Before getting into Edward Scottern Frost’s history, a little background on his parents would be of interest, so:
His father, Edward Frost, came to America on March 23, aboard the Enoch Train to Boston. From there to New York and so on to Iowa City by rail. He came to Utah in 1856 with the first hand-cart company. On June 15th, he addressed the Sunday afternoon meeting.
Edward Frost traveled south with the pioneers when Johnson’s Army threatened Salt Lake City and he purchased property in Fillmore. It was in Fillmore that he and Mary Allsop Scottern were married. She became his third wife and at the same time, the second wife in a plural marriage. Edward was made one of the Seven Presidents of the Seventies there in Fillmore and is said by the family to have completed two missions in England. He was considered to be quite well off financially.
Mary Allsop Scottern was baptized in Nottingham, Nottshire, England on February 15, 1857. She was baptized along with her mother, Mary Allsop Scottern, and sister Harriet. The Nottingham Branch records say that her sister Harriet died on that day. Her mother’s church records seem to have been lost after that time. The first Mary Allsop Scottern was at one time in her life a Lady-in-Waiting to Queen Victoria.
Mary Allsop Scottern (the second) sailed to America on the George Washington and then continued her journey to Utah traveling with the 6th Handcart Company in 1857.
She married Edward Frost in Fillmore, Utah, on September 4, 1858. They were sealed at the house of Lewis Bronson in Fillmore. This couple had two children, Maude Mary Frost, born on August 8, 1860, and Edward Scottern Frost, born on March 6, 1862. The birthplace of both children is Fillmore, Utah.
Edward moved this family to Grantsville, where they established a home and it was at Grantsville that he died on November 7, 1870. Edward Scottern was only eight years old at the time.
The Grantsvillle cemetery lists him as having been buried on Lot F4 #5. His grave was unmarked until about 1985 when a descendent of his from the second wife installed a headstone.
Some of the Grantsville families apparently heard about Grouse Creek and moved north to homestead and establish a home in that valley. Edward Scottern Frost was one of the interested people who came. It is believed that this is why Edward was able to make the acquaintance of one Miss Clara Elizabeth Shaw. Grouse Creek was where her family settled when they emigrated to Utah from England. Edward and Clara’s wedding took place in Tooele on May 11, 1886. He was 24 years of age and she was 17.
Edward Scottern Frost settled on the natural meadows about six miles north of the bench which is the town site and on which the church house, school, etc., are built. This meadow became known as the Frost meadows. Later he built a new house located approximately two miles north of the town site. Edward was a good, hard-working man and was well respected in the community. One of the ways that he earned a living was by raising sheep.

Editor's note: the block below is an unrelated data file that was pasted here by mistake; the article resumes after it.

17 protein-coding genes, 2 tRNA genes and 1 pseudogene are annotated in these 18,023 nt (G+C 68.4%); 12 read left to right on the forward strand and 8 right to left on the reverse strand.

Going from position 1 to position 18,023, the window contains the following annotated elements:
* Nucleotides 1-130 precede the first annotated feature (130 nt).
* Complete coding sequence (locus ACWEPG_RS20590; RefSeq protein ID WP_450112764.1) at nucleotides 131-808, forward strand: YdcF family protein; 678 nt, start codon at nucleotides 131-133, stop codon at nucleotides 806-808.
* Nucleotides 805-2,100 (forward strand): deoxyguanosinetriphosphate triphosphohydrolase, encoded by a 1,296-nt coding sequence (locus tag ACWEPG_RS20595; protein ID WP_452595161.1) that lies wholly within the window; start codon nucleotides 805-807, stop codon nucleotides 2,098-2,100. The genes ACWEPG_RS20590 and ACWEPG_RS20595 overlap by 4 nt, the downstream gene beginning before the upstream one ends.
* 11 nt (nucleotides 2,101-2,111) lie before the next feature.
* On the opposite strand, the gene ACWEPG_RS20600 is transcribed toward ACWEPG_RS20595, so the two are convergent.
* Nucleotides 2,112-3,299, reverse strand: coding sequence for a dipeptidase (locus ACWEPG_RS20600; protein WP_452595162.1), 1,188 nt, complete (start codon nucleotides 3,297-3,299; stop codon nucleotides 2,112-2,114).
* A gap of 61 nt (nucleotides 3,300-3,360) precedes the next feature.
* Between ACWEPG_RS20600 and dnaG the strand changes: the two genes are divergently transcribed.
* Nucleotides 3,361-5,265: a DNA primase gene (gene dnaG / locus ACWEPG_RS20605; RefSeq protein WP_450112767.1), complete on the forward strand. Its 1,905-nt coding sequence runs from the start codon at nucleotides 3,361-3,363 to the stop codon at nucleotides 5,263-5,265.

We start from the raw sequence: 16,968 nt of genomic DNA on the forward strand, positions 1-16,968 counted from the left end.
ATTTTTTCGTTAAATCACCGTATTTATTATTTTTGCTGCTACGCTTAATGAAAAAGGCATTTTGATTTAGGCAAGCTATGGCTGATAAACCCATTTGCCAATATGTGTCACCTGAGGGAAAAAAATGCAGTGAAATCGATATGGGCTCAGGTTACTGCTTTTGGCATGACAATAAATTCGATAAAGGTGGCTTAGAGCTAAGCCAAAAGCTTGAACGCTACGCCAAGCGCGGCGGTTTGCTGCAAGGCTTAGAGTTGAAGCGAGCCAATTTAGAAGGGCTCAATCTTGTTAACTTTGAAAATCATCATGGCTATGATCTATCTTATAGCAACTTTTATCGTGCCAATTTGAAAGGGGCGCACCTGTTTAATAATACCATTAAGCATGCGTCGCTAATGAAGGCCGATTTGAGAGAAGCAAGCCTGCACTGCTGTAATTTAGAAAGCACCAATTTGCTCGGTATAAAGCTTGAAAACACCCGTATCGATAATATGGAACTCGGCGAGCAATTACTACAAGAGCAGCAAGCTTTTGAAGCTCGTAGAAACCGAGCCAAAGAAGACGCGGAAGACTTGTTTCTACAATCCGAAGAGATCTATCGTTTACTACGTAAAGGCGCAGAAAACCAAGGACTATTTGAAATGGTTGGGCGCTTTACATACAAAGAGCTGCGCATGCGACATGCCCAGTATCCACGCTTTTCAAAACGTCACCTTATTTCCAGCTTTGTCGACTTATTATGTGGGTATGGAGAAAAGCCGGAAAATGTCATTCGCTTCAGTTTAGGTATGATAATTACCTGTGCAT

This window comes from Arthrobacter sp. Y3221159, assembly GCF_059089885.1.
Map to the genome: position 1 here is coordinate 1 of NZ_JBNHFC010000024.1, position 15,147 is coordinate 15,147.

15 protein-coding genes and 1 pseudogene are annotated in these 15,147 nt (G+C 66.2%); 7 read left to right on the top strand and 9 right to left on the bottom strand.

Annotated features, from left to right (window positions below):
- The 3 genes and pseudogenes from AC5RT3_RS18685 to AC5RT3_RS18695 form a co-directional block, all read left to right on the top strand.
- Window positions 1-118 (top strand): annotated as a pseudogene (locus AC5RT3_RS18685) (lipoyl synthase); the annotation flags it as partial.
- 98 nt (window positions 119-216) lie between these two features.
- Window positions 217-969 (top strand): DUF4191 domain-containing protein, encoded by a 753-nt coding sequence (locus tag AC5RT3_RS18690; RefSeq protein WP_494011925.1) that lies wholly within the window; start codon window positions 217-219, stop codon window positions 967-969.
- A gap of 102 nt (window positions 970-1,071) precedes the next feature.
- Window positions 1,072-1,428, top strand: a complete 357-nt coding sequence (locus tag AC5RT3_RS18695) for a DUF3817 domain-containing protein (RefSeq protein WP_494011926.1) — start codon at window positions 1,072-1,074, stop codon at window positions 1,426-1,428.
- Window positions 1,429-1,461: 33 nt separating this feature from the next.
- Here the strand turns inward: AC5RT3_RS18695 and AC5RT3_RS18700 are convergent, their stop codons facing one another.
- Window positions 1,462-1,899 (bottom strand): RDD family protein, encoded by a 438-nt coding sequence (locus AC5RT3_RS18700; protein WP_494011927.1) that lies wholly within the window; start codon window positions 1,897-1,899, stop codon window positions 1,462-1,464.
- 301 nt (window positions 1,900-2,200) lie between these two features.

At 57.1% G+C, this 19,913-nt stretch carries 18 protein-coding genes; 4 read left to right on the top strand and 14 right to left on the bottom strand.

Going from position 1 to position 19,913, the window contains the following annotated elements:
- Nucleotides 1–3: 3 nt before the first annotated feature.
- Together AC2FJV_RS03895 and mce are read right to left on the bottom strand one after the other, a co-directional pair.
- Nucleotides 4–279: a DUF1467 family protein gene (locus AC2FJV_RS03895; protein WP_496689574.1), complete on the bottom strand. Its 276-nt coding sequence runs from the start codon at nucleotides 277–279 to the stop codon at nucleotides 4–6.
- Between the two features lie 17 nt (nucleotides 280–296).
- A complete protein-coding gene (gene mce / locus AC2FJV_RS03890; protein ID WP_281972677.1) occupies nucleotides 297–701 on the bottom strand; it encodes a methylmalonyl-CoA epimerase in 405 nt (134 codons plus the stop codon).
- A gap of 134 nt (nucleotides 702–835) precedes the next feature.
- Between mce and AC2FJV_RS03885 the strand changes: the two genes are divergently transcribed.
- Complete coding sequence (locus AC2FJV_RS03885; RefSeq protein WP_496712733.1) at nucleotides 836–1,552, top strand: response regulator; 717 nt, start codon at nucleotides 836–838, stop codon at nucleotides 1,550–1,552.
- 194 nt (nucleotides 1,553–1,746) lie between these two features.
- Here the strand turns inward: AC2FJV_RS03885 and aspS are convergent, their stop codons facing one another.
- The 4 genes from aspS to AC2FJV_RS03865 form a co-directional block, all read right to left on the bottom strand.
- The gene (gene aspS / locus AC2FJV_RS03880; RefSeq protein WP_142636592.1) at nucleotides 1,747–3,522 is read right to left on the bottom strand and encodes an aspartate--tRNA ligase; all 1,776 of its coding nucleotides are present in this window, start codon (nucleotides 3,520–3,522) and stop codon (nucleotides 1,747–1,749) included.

From Philip A. Paskett’s journal we get an incident concerning his new house:
“July 5, 1918. About 2:30 p.m. during a violent storm, lightning stuck the residence, (a large frame house) of Edward S. Frost, and set it on fire up under the roof on the inside. Philip Paskett and James Douglas were in the Douglas shed out of the rain. His little boy “Dick” was with us. It was raining, pouring and the flood water in all directions was rushing along. We heard Mr. Frost holler, “Fire.” P. Paskett ran out of the shed, thru the flood water, jumped on his horse and galloped up to Mr. Frost’s. Smoke was issuing up through the top of the roof and soon flames appeared on the top of the house. Mr. Frost, James Douglas and Philip Paskett were all the men folk that were present. We climbed on the top of the house and poured water on the fire but the fire was gaining headway down under the shingles and roof. After a while other men appeared and soon began to carry the goods and furniture out of the house as the roof was all ablaze. While the storm was raging, it was difficult to get anyone to understand any messages on the phone, or more help would have came sooner. A portion of the lower story only was saved.”
For reasons unknown, Edward Scottern became inactive concerning church service. Nevertheless, he donated of his means to all worthwhile causes that came up within the community. During his later life, he started attending church once more and was endowed on February 15, 1934 in the Salt Lake Temple.
Edward died on April 23, 1934, of heart failure at the age of 72 and was buried in the Grouse Creek cemetery.
Compiled by Rosella Frost Anderson and Sharon Kae Kimber